Chronic asymptomatic pancreatic hyperenzymaemia (also called “Gullo’s syndrome”) [29, 30] is a persistent abnormal increase in the serum concentrations of the pancreatic enzymes without pancreatic symptoms and evidence at imaging of pancreatic diseases. The medical need in these patients is to differentiate undiagnosed pancreatic disease and other extra-pancreatic conditions that may induce an increase in serum concentrations of amylase and lipase, including chronic viral hepatitis, renal failure, celiac disease, inflammatory bowel disease, hyperparathyroidism and neoplasms [21, 31]. Consistent evidence, however, indicates that asymptomatic subjects with increased pancreatic enzymes lasting for more than 2 years and accompanied by thoroughly negative imaging tests (pancreatic CT scan and/or MRCP) are indeed affected by benign pancreatic hyperenzymaemia [30].

SS-MRCP is the most appropriate imaging technique for investigating patients with chronic asymptomatic pancreatic hyperenzymaemia [21, 31]. The most frequent abnormalities diagnosed on secretin-enhanced MRCP images were diffusely dilated side branches (25.6 %), diffuse main pancreatic duct dilation and delayed emptying of the main pancreatic duct (14.4 %) [21]. A possible explanation for these alterations may be a delayed emptying of the pancreatic outflow, not able to trigger pancreatitis but sufficient to induce a disorder of the normal pancreatic intracellular exocytosis process and, therefore, a leakage of pancreatic enzymes into the blood through the basolateral membrane of the acinar cell.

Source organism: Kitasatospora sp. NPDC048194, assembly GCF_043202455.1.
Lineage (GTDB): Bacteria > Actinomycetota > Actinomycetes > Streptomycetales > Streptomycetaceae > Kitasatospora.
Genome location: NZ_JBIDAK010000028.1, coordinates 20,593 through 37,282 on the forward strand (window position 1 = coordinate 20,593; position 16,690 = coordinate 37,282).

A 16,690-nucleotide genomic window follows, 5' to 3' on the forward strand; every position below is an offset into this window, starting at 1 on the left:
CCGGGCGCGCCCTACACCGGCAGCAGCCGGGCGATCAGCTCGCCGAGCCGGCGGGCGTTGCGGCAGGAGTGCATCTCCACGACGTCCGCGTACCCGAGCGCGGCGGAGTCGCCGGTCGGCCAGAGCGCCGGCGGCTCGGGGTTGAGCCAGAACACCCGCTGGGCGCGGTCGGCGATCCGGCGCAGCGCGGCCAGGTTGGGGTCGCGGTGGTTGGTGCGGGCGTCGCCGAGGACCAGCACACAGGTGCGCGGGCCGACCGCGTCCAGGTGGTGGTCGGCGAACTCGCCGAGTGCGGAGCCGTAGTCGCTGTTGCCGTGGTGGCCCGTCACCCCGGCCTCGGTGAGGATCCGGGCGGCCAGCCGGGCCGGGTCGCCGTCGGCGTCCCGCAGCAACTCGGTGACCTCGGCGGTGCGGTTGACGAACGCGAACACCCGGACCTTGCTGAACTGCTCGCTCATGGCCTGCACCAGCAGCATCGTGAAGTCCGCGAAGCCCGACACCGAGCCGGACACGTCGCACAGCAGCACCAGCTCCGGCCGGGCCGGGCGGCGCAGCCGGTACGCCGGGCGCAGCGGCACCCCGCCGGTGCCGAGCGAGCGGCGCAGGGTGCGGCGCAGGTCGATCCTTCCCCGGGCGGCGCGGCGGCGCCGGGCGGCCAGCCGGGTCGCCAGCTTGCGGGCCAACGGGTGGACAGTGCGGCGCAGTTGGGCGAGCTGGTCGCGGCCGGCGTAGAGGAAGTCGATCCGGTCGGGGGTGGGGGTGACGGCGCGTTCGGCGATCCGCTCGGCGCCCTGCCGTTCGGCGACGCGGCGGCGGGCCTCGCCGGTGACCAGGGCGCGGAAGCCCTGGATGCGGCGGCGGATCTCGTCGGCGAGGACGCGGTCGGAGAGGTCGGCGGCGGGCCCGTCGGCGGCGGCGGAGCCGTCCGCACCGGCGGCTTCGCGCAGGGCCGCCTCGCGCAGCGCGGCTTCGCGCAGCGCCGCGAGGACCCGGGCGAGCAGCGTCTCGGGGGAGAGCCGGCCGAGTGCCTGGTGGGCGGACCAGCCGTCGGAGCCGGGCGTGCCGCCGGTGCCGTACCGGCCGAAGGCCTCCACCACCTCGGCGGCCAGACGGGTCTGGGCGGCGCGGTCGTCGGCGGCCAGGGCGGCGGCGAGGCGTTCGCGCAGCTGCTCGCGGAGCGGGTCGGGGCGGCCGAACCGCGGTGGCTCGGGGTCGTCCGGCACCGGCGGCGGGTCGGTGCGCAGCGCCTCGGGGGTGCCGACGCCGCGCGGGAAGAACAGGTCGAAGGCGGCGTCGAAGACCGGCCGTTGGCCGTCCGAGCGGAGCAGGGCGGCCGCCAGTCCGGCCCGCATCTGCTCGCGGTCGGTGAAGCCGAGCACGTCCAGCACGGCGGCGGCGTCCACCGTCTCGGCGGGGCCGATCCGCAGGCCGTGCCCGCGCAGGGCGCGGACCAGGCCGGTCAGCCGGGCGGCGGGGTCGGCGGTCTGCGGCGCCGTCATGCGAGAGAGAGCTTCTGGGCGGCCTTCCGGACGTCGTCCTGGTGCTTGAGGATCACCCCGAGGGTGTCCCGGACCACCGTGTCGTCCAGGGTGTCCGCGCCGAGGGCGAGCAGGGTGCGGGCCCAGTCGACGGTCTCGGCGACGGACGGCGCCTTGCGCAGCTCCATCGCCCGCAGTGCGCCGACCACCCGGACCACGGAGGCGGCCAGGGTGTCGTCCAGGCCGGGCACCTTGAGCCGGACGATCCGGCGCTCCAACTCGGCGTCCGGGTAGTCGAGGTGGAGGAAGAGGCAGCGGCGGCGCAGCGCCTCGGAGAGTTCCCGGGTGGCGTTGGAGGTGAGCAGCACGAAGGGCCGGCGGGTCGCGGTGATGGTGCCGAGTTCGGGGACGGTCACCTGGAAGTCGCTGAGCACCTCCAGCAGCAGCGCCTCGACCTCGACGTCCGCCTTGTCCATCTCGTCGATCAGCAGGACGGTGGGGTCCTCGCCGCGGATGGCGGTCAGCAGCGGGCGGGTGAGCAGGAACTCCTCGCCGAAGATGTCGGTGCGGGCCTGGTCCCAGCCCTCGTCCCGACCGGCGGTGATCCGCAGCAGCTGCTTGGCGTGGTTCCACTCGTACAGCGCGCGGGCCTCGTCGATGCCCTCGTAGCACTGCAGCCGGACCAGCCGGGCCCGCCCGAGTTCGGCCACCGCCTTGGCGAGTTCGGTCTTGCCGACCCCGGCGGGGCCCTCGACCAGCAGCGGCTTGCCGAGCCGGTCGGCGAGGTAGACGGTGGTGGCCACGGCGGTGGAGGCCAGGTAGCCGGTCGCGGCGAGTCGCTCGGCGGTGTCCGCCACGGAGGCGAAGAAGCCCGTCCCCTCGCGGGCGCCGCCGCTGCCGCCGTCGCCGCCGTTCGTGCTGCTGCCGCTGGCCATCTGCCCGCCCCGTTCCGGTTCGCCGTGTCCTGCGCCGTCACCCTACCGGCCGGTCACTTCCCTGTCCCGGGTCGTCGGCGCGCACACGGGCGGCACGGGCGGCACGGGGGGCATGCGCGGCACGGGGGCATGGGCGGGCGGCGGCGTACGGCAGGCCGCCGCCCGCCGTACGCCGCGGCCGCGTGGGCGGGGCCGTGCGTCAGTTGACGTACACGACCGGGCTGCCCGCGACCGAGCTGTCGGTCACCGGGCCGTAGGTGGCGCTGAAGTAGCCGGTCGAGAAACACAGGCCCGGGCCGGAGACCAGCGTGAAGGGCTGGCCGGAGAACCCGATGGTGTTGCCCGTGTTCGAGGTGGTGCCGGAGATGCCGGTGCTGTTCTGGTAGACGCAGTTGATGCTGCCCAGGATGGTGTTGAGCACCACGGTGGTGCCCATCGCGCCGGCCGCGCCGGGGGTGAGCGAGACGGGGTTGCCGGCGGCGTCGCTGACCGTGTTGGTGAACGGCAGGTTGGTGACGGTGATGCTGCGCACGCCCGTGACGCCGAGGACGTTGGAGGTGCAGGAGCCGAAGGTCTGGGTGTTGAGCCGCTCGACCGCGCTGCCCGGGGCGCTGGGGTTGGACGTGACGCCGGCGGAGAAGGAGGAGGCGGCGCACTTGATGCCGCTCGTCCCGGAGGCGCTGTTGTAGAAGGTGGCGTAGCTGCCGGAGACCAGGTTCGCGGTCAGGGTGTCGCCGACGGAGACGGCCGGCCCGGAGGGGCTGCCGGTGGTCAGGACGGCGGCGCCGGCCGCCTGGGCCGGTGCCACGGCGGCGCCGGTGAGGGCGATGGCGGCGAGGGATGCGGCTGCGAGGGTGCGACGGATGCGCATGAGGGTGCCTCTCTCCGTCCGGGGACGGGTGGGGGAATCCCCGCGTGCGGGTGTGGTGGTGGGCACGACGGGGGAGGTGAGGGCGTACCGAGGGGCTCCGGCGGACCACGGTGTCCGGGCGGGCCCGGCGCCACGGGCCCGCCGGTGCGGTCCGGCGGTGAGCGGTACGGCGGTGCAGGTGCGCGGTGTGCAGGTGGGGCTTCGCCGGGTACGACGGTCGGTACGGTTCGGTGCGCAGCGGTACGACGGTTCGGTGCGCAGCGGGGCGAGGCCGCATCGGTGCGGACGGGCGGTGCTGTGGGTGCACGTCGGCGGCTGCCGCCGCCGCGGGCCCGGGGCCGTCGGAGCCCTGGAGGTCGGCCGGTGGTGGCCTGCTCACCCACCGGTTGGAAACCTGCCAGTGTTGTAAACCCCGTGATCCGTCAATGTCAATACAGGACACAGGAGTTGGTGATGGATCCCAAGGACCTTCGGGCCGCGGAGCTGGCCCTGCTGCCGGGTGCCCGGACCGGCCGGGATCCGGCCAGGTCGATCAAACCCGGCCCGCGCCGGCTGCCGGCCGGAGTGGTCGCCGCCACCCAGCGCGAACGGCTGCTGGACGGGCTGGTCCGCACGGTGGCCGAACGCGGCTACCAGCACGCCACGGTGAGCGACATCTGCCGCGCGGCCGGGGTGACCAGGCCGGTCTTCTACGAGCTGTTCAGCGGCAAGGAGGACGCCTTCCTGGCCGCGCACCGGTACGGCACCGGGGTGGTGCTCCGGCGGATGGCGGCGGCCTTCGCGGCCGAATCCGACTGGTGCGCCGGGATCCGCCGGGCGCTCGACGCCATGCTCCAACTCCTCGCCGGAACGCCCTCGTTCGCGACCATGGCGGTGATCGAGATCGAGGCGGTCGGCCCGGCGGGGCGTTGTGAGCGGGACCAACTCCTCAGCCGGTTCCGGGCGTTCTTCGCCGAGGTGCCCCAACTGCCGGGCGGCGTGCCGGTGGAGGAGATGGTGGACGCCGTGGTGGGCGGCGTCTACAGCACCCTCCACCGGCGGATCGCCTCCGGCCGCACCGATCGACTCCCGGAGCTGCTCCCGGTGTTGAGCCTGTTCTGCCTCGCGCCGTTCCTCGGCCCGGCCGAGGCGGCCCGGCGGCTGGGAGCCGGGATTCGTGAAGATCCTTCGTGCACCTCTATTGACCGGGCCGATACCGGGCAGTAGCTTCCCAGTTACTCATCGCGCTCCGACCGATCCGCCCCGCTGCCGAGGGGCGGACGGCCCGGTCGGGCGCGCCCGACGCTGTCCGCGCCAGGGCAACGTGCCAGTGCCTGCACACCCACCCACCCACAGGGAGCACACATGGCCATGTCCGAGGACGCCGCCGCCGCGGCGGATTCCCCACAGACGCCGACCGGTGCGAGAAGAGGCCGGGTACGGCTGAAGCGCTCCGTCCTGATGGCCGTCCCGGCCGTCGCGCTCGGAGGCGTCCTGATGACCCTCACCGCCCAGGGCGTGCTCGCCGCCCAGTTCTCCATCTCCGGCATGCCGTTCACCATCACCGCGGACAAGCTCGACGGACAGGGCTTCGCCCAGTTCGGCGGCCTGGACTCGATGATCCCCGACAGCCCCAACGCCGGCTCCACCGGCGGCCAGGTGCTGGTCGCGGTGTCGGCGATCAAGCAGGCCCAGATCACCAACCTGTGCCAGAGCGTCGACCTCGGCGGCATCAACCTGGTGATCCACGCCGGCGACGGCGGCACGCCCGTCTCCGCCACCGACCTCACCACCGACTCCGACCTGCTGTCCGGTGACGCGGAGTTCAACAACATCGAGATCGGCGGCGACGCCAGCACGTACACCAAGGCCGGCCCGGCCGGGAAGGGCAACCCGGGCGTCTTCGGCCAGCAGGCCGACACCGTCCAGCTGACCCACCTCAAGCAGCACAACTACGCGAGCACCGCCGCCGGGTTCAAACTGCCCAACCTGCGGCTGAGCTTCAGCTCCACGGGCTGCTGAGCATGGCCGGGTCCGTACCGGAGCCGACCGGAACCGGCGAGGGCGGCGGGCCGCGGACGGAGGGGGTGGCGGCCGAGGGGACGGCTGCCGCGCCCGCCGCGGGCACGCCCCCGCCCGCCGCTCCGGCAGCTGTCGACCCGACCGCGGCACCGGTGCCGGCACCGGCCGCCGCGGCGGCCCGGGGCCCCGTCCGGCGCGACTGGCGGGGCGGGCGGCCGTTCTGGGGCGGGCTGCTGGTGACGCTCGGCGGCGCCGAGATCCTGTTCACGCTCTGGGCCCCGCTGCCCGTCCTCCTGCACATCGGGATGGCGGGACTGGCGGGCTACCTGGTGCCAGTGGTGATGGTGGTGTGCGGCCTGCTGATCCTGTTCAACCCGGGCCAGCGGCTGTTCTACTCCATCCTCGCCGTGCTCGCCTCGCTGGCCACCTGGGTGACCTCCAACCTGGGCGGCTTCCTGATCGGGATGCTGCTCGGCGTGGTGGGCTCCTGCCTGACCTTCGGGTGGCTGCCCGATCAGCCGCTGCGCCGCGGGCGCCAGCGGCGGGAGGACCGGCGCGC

In a study by Donati et al. [32] in 80 asymptomatic patients with persistent (for at least 6 months) non-specific serum hyperamylasaemia and hyperlipasaemia, conventional MRCP showed pancreatic abnormalities only in 50 % of patients, while, after secretin stimulation, the percentage of detection of pancreatic alterations was increased by 27.5 %. SS-MRCP may represent the best noninvasive diagnostic technique since it gives morphological and functional information on the pancreas, which has been found to be abnormal in 68.7 % of patients.